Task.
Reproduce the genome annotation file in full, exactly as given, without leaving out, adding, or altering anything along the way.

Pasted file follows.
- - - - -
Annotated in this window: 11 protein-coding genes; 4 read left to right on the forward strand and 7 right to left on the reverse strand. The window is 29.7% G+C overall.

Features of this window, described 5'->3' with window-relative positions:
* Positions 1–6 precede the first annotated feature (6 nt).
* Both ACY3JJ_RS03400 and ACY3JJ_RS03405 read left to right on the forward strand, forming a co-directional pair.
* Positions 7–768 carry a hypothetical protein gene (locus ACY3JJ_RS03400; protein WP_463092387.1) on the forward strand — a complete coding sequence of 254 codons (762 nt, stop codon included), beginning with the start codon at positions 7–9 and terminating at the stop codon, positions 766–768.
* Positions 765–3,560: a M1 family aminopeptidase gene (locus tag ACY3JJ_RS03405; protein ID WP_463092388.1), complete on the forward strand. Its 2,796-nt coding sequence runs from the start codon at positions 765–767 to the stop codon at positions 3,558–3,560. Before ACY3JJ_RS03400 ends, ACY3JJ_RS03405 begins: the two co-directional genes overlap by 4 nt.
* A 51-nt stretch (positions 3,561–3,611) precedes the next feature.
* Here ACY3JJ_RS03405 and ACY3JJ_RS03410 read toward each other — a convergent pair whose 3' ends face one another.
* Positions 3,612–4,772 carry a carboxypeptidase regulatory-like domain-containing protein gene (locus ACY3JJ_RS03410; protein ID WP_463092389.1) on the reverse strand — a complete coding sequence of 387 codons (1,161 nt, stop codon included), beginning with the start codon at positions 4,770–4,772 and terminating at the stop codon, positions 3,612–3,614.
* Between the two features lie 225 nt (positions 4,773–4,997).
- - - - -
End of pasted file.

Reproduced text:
Annotated in this window: 11 protein-coding genes; 4 read left to right on the forward strand and 7 right to left on the reverse strand. The window is 29.7% G+C overall.

Features of this window, described 5'->3' with window-relative positions:
* Positions 1–6 precede the first annotated feature (6 nt).
* Both ACY3JJ_RS03400 and ACY3JJ_RS03405 read left to right on the forward strand, forming a co-directional pair.
* Positions 7–768 carry a hypothetical protein gene (locus ACY3JJ_RS03400; protein WP_463092387.1) on the forward strand — a complete coding sequence of 254 codons (762 nt, stop codon included), beginning with the start codon at positions 7–9 and terminating at the stop codon, positions 766–768.
* Positions 765–3,560: a M1 family aminopeptidase gene (locus tag ACY3JJ_RS03405; protein ID WP_463092388.1), complete on the forward strand. Its 2,796-nt coding sequence runs from the start codon at positions 765–767 to the stop codon at positions 3,558–3,560. Before ACY3JJ_RS03400 ends, ACY3JJ_RS03405 begins: the two co-directional genes overlap by 4 nt.
* A 51-nt stretch (positions 3,561–3,611) precedes the next feature.
* Here ACY3JJ_RS03405 and ACY3JJ_RS03410 read toward each other — a convergent pair whose 3' ends face one another.
* Positions 3,612–4,772 carry a carboxypeptidase regulatory-like domain-containing protein gene (locus ACY3JJ_RS03410; protein ID WP_463092389.1) on the reverse strand — a complete coding sequence of 387 codons (1,161 nt, stop codon included), beginning with the start codon at positions 4,770–4,772 and terminating at the stop codon, positions 3,612–3,614.
* Between the two features lie 225 nt (positions 4,773–4,997).